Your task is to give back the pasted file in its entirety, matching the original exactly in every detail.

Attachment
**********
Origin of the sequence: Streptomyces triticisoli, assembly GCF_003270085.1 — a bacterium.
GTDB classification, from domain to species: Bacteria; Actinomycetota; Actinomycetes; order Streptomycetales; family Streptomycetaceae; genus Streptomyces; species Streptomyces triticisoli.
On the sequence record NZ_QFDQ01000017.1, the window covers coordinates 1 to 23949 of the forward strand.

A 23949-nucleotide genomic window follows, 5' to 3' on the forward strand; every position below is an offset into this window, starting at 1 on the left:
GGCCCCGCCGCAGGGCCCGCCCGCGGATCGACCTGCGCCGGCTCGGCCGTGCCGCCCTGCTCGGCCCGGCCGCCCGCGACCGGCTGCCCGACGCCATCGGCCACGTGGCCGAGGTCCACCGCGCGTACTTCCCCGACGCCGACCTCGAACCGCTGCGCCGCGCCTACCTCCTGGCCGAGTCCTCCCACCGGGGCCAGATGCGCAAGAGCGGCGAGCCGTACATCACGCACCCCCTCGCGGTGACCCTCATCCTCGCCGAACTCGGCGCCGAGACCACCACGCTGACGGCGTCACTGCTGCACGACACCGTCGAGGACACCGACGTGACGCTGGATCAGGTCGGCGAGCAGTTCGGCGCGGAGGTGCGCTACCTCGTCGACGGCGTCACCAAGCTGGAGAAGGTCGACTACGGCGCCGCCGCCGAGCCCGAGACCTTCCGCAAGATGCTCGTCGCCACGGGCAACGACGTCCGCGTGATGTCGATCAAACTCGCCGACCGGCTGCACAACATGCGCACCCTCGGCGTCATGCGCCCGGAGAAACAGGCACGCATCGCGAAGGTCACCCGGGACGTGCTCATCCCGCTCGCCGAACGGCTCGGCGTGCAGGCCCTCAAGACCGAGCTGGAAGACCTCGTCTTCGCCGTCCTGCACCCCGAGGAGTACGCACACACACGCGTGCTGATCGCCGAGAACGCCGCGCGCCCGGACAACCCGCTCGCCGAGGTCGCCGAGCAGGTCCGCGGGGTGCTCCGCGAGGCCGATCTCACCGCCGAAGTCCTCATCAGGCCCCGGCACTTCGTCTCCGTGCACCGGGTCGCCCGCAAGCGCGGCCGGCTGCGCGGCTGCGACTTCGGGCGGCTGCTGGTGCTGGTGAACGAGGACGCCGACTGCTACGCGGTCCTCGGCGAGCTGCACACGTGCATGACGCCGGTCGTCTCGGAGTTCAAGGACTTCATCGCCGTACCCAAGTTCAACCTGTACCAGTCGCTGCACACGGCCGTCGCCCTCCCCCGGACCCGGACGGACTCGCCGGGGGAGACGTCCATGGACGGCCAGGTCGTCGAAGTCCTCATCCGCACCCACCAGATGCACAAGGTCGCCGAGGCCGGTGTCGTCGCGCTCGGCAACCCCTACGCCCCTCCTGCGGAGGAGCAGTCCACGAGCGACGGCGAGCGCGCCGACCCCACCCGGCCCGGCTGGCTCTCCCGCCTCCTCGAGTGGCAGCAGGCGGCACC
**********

Origin of the sequence: Streptomyces triticisoli, assembly GCF_003270085.1 — a bacterium.
GTDB classification, from domain to species: Bacteria; Actinomycetota; Actinomycetes; order Streptomycetales; family Streptomycetaceae; genus Streptomyces; species Streptomyces triticisoli.
On the sequence record NZ_QFDQ01000017.1, the window covers coordinates 1 to 23949 of the forward strand.

A 23949-nucleotide genomic window follows, 5' to 3' on the forward strand; every position below is an offset into this window, starting at 1 on the left:
GGCCCCGCCGCAGGGCCCGCCCGCGGATCGACCTGCGCCGGCTCGGCCGTGCCGCCCTGCTCGGCCCGGCCGCCCGCGACCGGCTGCCCGACGCCATCGGCCACGTGGCCGAGGTCCACCGCGCGTACTTCCCCGACGCCGACCTCGAACCGCTGCGCCGCGCCTACCTCCTGGCCGAGTCCTCCCACCGGGGCCAGATGCGCAAGAGCGGCGAGCCGTACATCACGCACCCCCTCGCGGTGACCCTCATCCTCGCCGAACTCGGCGCCGAGACCACCACGCTGACGGCGTCACTGCTGCACGACACCGTCGAGGACACCGACGTGACGCTGGATCAGGTCGGCGAGCAGTTCGGCGCGGAGGTGCGCTACCTCGTCGACGGCGTCACCAAGCTGGAGAAGGTCGACTACGGCGCCGCCGCCGAGCCCGAGACCTTCCGCAAGATGCTCGTCGCCACGGGCAACGACGTCCGCGTGATGTCGATCAAACTCGCCGACCGGCTGCACAACATGCGCACCCTCGGCGTCATGCGCCCGGAGAAACAGGCACGCATCGCGAAGGTCACCCGGGACGTGCTCATCCCGCTCGCCGAACGGCTCGGCGTGCAGGCCCTCAAGACCGAGCTGGAAGACCTCGTCTTCGCCGTCCTGCACCCCGAGGAGTACGCACACACACGCGTGCTGATCGCCGAGAACGCCGCGCGCCCGGACAACCCGCTCGCCGAGGTCGCCGAGCAGGTCCGCGGGGTGCTCCGCGAGGCCGATCTCACCGCCGAAGTCCTCATCAGGCCCCGGCACTTCGTCTCCGTGCACCGGGTCGCCCGCAAGCGCGGCCGGCTGCGCGGCTGCGACTTCGGGCGGCTGCTGGTGCTGGTGAACGAGGACGCCGACTGCTACGCGGTCCTCGGCGAGCTGCACACGTGCATGACGCCGGTCGTCTCGGAGTTCAAGGACTTCATCGCCGTACCCAAGTTCAACCTGTACCAGTCGCTGCACACGGCCGTCGCCCTCCCCCGGACCCGGACGGACTCGCCGGGGGAGACGTCCATGGACGGCCAGGTCGTCGAAGTCCTCATCCGCACCCACCAGATGCACAAGGTCGCCGAGGCCGGTGTCGTCGCGCTCGGCAACCCCTACGCCCCTCCTGCGGAGGAGCAGTCCACGAGCGACGGCGAGCGCGCCGACCCCACCCGGCCCGGCTGGCTCTCCCGCCTCCTCGAGTGGCAGCAGGCGGCACC